17as practicable, but in no event shall the time period exceed 72
18hours from the arrest. The information described in paragraphs
19(3), (4), (5), and (6) of subsection (a), however, may be
20withheld if it is determined that disclosure would:
21        (1) interfere with pending or actually and reasonably
22    contemplated law enforcement proceedings conducted by any
23    law enforcement or correctional agency;
24        (2) endanger the life or physical safety of law
25    enforcement or correctional personnel or any other person;
26    or

 

 

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1        (3) compromise the security of any correctional
2    facility.
3    (c) For the purposes of this Section the term "news media"
4means personnel of a newspaper or other periodical issued at
5regular intervals whether in print or electronic format, a news
6service whether in print or electronic format, a radio station,
7a television station, a television network, a community antenna
8television service, or a person or corporation engaged in
9making news reels or other motion picture news for public
10showing.
11    (d) Each law enforcement or correctional agency may charge
12fees for arrest records, but in no instance may the fee exceed
13the actual cost of copying and reproduction. The fees may not
14include the cost of the labor used to reproduce the arrest
15record.
16    (e) The provisions of this Section do not supersede the
17confidentiality provisions for arrest records of the Juvenile
18Court Act of 1987.
19    (f) All information, including photographs, made available
20under this Section is subject to the provisions of Section 2QQQ
21of the Consumer Fraud and Deceptive Business Practices Act.
22(Source: P.A. 98-555, eff. 1-1-14; 99-363, eff. 1-1-16.)
 
23    Section 10-141. The Local Records Act is amended by adding
24Section 25 as follows:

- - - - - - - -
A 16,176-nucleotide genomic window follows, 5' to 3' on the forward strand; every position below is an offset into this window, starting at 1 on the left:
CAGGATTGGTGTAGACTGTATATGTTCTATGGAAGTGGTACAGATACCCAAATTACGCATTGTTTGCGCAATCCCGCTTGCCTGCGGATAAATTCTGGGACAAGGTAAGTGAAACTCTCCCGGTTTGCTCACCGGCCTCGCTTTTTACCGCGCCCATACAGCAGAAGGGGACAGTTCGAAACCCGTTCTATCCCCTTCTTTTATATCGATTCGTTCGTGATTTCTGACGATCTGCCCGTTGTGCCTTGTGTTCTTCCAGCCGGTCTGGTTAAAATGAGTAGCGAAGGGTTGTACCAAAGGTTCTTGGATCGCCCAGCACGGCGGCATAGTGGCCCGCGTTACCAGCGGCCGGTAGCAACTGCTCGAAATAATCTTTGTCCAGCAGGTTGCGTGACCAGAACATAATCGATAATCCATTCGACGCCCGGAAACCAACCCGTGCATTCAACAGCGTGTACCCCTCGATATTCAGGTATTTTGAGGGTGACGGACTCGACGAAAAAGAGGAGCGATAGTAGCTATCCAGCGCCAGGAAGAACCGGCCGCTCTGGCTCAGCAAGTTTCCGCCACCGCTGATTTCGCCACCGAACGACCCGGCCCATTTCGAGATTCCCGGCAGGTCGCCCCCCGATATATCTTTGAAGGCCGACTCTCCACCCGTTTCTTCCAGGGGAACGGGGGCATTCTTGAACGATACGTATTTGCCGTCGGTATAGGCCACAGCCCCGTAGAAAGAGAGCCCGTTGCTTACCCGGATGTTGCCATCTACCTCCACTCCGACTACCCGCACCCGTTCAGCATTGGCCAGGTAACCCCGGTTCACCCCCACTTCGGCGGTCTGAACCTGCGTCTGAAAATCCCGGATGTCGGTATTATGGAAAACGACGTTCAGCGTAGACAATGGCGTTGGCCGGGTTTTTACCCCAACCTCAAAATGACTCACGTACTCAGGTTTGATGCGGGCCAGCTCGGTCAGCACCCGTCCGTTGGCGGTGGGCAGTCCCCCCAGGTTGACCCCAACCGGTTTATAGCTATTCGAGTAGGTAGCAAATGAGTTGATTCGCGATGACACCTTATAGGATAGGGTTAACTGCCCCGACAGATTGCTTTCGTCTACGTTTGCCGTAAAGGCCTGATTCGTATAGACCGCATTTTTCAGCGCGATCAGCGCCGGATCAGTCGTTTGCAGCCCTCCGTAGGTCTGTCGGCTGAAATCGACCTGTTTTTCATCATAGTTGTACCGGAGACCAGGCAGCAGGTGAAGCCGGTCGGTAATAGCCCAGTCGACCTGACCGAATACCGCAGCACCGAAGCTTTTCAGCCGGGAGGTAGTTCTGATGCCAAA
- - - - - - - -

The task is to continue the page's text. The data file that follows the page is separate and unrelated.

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1    (50 ILCS 205/25 new)
2    Sec. 25. Police misconduct records. Notwithstanding any
3other provision of law to the contrary, all public records and
4nonpublic records related to complaints, investigations, and
5adjudications of police misconduct shall be permanently
6retained and may not be destroyed.
 
7    Section 10-143. The Illinois Police Training Act is amended
8by changing Sections 6, 6.2, 7, and 10.17 and by adding Section
910.6 as follows:
 
10    (50 ILCS 705/6)  (from Ch. 85, par. 506)
11    Sec. 6. Powers and duties of the Board; selection and
12certification of schools. The Board shall select and certify
13schools within the State of Illinois for the purpose of
14providing basic training for probationary police officers,
15probationary county corrections officers, and court security
16officers and of providing advanced or in-service training for
17permanent police officers or permanent county corrections
18officers, which schools may be either publicly or privately
19owned and operated. In addition, the Board has the following
20power and duties:
21        a. To require local governmental units to furnish such
22    reports and information as the Board deems necessary to
23    fully implement this Act.
24        b. To establish appropriate mandatory minimum

 

 

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1    standards relating to the training of probationary local
2    law enforcement officers or probationary county
3    corrections officers, and in-service training of permanent
4    police officers.
5        c. To provide appropriate certification to those
6    probationary officers who successfully complete the